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WHO puts Africa readiness for Coronavirus at 66%

....says countries must invest in emergency preparedness

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The World Health Organisation (WHO) has conducted a survey with countries to assess their overall readiness for Coronavirus (COVID-19) and found Africa readiness level was estimated at 66 per cent.

Dr Matshidiso Moeti, WHO Regional Director for Africa, in a statement issued from Addis Ababa, Ethiopia, said there was still a gap to be filled in the continent readiness.

“WHO finds there are critical gaps in readiness for countries across the continent.

“We need urgently to prioritise strengthening the capacities for countries to investigate alerts, treat patients in isolation facilities and improve infection, prevention and control in health facilities and in communities,’’ Moeti said.

According to her, as the threat of coronavirus disease looms over the continent, WHO promised to support African Union Member States on a common preparedness and response strategy.

WHO joined Health Ministers in an Emergency Meeting on the Coronavirus Disease Outbreak, which was convened on Saturday by the African Union Commission in Addis Ababa, Ethiopia.

The African Ministers of Health discussed a joint communiqué on how to prepare for and potentially respond to COVID-19.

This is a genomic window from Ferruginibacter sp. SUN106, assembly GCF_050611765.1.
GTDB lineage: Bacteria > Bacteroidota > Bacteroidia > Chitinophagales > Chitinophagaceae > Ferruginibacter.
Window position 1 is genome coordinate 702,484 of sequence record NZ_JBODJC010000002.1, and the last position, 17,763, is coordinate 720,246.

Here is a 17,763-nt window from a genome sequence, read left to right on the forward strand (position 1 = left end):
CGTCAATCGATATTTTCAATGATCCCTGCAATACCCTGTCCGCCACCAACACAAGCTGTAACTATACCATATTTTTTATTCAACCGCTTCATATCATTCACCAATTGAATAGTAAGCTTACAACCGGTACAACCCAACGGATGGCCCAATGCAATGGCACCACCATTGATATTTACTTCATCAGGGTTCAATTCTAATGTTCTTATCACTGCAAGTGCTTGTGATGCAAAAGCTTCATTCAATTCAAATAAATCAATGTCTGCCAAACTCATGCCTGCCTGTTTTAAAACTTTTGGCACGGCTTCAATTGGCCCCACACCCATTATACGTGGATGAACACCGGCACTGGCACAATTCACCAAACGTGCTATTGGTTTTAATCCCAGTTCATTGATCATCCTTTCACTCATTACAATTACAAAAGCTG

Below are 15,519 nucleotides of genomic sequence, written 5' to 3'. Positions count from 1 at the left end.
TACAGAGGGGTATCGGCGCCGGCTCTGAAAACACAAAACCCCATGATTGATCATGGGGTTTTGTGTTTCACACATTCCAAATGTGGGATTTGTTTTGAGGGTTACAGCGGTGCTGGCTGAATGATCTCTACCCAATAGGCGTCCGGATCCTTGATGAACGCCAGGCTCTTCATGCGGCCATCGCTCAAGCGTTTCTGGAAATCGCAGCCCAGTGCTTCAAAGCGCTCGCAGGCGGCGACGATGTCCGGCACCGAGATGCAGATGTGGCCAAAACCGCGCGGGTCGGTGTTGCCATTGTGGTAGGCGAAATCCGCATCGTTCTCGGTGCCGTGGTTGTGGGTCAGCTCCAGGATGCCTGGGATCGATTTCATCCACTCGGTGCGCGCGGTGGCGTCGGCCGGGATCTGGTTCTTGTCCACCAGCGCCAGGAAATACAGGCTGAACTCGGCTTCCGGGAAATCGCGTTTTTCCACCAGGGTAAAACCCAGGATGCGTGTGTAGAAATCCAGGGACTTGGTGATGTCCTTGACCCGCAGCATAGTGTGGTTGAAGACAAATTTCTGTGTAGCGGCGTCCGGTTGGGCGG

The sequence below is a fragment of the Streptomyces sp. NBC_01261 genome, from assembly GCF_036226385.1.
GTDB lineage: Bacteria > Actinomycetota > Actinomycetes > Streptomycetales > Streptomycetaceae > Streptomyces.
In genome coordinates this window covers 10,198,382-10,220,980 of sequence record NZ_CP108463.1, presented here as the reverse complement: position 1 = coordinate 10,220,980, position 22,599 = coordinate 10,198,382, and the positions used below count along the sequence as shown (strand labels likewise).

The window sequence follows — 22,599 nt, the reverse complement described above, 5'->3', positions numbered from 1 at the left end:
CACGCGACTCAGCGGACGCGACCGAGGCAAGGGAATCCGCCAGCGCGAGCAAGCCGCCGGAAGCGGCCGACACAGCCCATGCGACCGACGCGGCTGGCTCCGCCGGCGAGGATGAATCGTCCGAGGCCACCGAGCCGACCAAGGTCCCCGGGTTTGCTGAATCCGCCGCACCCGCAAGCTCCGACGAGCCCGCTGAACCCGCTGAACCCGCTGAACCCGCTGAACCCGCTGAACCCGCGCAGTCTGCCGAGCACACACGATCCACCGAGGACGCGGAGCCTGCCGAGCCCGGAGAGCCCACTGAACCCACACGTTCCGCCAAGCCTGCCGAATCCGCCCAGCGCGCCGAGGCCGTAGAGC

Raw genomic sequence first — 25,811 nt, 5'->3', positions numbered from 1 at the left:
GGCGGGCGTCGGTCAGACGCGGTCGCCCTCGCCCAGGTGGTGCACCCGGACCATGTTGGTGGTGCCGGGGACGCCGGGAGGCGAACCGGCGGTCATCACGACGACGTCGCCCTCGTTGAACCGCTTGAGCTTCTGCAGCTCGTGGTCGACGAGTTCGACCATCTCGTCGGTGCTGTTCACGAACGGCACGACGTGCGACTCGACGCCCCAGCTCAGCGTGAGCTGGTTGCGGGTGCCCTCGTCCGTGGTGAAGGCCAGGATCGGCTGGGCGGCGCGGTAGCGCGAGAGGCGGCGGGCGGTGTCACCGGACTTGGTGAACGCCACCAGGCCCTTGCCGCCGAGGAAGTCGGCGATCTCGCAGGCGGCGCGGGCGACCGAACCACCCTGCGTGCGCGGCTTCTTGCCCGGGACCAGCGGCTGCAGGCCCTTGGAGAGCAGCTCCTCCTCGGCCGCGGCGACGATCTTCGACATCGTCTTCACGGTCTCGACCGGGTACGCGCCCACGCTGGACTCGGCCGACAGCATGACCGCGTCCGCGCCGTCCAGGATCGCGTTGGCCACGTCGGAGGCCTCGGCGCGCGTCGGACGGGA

WHO plays an active role in supporting countries to coordinate preparation efforts and so far has deployed more than 40 experts to 10 countries.

The UN health agency has deployed experts to 10 countries to support coordination, treatment, infection, prevention and control, community engagement, surveillance and laboratory disease control.

WHO has assisted countries in building their diagnostic capacity for COVID-19, and currently 26 laboratories are able to test for the new pathogen, up from just two early this month.

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“The threats posed by COVID-19, has cast a spotlight on the shortcomings in health systems in the African Region.

“Countries must invest in emergency preparedness.

“This investment is worthwhile when you consider the cost of responding to outbreaks, which for the 2014 Ebola outbreak was estimated at close to three billion dollars,’’ Moeti said.

Preparedness efforts which countries already have in place are paying off.

For instance, investments in Ebola preparedness for the nine neighbouring countries to the Democratic Republic of the Congo have yielded some dividends in relation to COVID-19.

Most of these countries now have partner coordination structures in place, points-of-entry screening has been strengthened (particularly at major airports) and isolation units have been upgraded to manage suspected cases.

Over the years, WHO has developed a national influenza network of laboratories and health facilities.

The laboratories, which are members of the network, have been able to scale up their diagnostic capacity quickly and health facilities in the network are monitoring for severe acute respiratory infections and influenza-like illnesses.

Using these conditions as a proxy for COVID-19 as they present with similar symptoms, so far this monitoring has not found any clustering or spike of influenza-like cases.

As of Feb. 20, countries reported that since Jan. 22, countries report that 210 people have been investigated for COVID-10 in the WHO African region.

204 cases have been ruled out and six cases are still pending.

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